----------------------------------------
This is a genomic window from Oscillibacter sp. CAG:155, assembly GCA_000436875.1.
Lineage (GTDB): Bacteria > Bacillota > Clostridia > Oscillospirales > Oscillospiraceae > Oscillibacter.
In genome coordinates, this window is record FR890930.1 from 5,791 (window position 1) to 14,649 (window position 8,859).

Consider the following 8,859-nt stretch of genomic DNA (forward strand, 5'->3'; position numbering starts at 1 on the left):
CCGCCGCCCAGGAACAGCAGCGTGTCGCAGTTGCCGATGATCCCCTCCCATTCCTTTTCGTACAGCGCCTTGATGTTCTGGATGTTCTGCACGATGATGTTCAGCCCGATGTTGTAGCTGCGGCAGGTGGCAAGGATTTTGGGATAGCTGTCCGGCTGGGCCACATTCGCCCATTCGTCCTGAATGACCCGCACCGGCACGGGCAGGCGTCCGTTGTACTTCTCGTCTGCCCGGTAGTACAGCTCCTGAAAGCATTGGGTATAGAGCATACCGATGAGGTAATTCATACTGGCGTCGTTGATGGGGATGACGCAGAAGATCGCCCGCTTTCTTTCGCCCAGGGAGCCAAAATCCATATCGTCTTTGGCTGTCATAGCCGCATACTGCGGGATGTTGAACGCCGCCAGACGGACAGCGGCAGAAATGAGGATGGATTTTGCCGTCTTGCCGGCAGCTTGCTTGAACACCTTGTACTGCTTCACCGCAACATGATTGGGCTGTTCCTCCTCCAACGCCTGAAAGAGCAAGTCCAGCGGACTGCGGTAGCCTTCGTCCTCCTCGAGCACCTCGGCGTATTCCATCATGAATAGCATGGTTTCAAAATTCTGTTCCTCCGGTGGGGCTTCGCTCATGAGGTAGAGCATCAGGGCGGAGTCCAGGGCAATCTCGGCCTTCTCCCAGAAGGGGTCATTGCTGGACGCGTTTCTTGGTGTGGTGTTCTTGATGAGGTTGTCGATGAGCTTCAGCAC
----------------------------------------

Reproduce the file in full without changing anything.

This is a genomic window from Oscillibacter sp. CAG:155, assembly GCA_000436875.1.
Lineage (GTDB): Bacteria > Bacillota > Clostridia > Oscillospirales > Oscillospiraceae > Oscillibacter.
In genome coordinates, this window is record FR890930.1 from 5,791 (window position 1) to 14,649 (window position 8,859).

Consider the following 8,859-nt stretch of genomic DNA (forward strand, 5'->3'; position numbering starts at 1 on the left):
CCGCCGCCCAGGAACAGCAGCGTGTCGCAGTTGCCGATGATCCCCTCCCATTCCTTTTCGTACAGCGCCTTGATGTTCTGGATGTTCTGCACGATGATGTTCAGCCCGATGTTGTAGCTGCGGCAGGTGGCAAGGATTTTGGGATAGCTGTCCGGCTGGGCCACATTCGCCCATTCGTCCTGAATGACCCGCACCGGCACGGGCAGGCGTCCGTTGTACTTCTCGTCTGCCCGGTAGTACAGCTCCTGAAAGCATTGGGTATAGAGCATACCGATGAGGTAATTCATACTGGCGTCGTTGATGGGGATGACGCAGAAGATCGCCCGCTTTCTTTCGCCCAGGGAGCCAAAATCCATATCGTCTTTGGCTGTCATAGCCGCATACTGCGGGATGTTGAACGCCGCCAGACGGACAGCGGCAGAAATGAGGATGGATTTTGCCGTCTTGCCGGCAGCTTGCTTGAACACCTTGTACTGCTTCACCGCAACATGATTGGGCTGTTCCTCCTCCAACGCCTGAAAGAGCAAGTCCAGCGGACTGCGGTAGCCTTCGTCCTCCTCGAGCACCTCGGCGTATTCCATCATGAATAGCATGGTTTCAAAATTCTGTTCCTCCGGTGGGGCTTCGCTCATGAGGTAGAGCATCAGGGCGGAGTCCAGGGCAATCTCGGCCTTCTCCCAGAAGGGGTCATTGCTGGACGCGTTTCTTGGTGTGGTGTTCTTGATGAGGTTGTCGATGAGCTTCAGCAC